The authors of Aftershock comprise a team of three: David Wiedemer, Robert A. Wiedemer and Cindy Spitzer. After completing their studies at the University of Wisconsin-Madison, David with a Ph.D. in Economics and Robert with an M.B.A., the two brothers started the economic data analysis and investment-advising firm, Absolute Investment Management. Cindy Spitzer is President of Aftershock Consultants, a company providing investment advice to both individuals and businesses.

Aftershock walks a fine line between plain-speak economic forecasting and extremely assertive (dis)investment advice. As evident from the title, this book delivers a thinly veiled message of fear and panic. There are such section and chapter titles as, “The Bubble Quake,” “Cashing in on Chaos,” and our favorite, “Global Mega-Money Meltdown.” According to the preface, this book was produced as a benevolent effort to bring the collective wisdom of the three authors to the masses to help “protect” people from the impending financial Armageddon.

Considering all three authors stand to benefit from widespread panic regarding another financial crisis (they are all investment advisers), their conclusions must be taken with a grain of salt. Although based largely on investment advice concerning money, bond and stock markets, the authors also touch on U.S. real estate and offer specific tips to those open to all perspectives, as extreme and alarmist as they may be.

The book observes two bubbles ballooning in the U.S. economy: a dollar bubble and a debt bubble. According to the authors, the government, along with the Federal Reserve (the Fed), have both created these bubbles in their failed attempts to stimulate the U.S. economy in the aftermath of the 2008 Financial Crisis and ensuing Great Recession. The current administration is creating a debt bubble by continuing to borrow against the full faith and credit of the U.S. taxpayer, thereby increasing the national debt to an ever-greater proportion of gross domestic product (GDP). Similarly, the Fed has created a dollar bubble through holding interest rates near zero and by further injecting cash into the economy via quantitative easing (QE).

So the story goes, the dollar bubble will burst once the economy begins to pick back up and the excess cash the Fed pumped into the system will far outweigh the amount of goods and services in the post-recession economy. The result: hyperinflation and a dramatically devalued dollar, argue the authors. As the value of the dollar falls and the rate of inflation soars above 10%, the debt bubble will burst as investors (both foreign and domestic) cease to place their bets on dollar-denominated assets, including the once safe government bonds.

This is where real estate comes in. According to the above described dollar demolition via government induced hyperinflation, all dollar-denominated assets will sink in the quagmire of the weak dollar. While nominal prices may increase in real estate markets (as they seem to be doing today), this will only be an empty appearance of value since the dollar being used to purchase the asset is so weak. This is all in addition to soaring interest rates due to what will be perceived as a high-risk market.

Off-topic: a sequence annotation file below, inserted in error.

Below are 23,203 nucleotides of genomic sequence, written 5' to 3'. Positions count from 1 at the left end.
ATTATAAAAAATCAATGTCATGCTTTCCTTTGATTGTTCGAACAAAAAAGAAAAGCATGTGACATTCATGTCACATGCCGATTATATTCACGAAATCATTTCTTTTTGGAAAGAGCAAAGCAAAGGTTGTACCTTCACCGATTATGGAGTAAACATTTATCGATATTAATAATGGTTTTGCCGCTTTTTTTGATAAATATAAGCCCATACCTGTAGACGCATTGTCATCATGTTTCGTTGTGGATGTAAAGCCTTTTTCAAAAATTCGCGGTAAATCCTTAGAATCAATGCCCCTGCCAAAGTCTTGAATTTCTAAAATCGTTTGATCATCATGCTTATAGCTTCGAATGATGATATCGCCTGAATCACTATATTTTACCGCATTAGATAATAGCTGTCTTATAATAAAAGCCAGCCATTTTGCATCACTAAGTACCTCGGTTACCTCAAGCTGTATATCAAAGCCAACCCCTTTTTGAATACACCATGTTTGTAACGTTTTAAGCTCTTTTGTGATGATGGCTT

The authors’ advice? Stay away from real estate and sell now if you have any real estate related assets on your books. In fact, stay away from investment in all dollar denominated assets, period. So how exactly does one “protect” their self from the “next global financial meltdown?” You may have guessed it by now: buy gold. Although gold is technically a commodity that is “purchased” with dollars, it is an exceptional commodity that will retain its value as a store of wealth and will be the only way to preserve wealth in the age of the impotent dollar, say the authors.

Clearly, the authors of Aftershock are gold bugs, particularly of the freshwater, supply-side economics variety. However, hyperinflation will not occur as a result of the Fed’s bond buying activities and the administration’s attempts at fiscal stimulus. Interest rates are zero-bound, mortgage money is cheap and real estate is relatively inexpensive right now (but still overvalued). In order for inflation to occur, the cash has to be in circulation, which it currently is not, but rather sitting in reserves at the big banks.

Related article: Fear mongers’ inflation prediction unjustifiable

Real estate is a demand market. Prices, interest rates, confidence, employment and the availability of credit are currently insufficient to stimulate demand from end-users of a property. There has to be circulation (lending, buying and selling) for an increase in the money supply to result in asset price inflation in the real estate market. Once demand picks up, it will be low and slow, with nowhere near the momentum to fuel another bubble. This is all aside from the very simple fact that the Fed can take money out of circulation just as easily as they pumped it in.

Although the authors of Aftershock may be off base with their prediction of hyperinflation, the book is still rich with unexpected kernels of truth. For example, the authors argue the stock market is being propped-up by the Fed’s prolific money printing. This insight certainly rings true, as the stock market seems mysteriously strong when all other economic indicators point to a continued Lesser Depression — an economic incongruity that surely deserves a closer look.

While Aftershock will not be the ultimate guidebook for buying and selling real estate in this Lesser Depression, it does offer valuable advice to those interested in learning how and where to store their wealth. We disagree with the gold-bug conclusions of the book, but it is worth a look for yourself.

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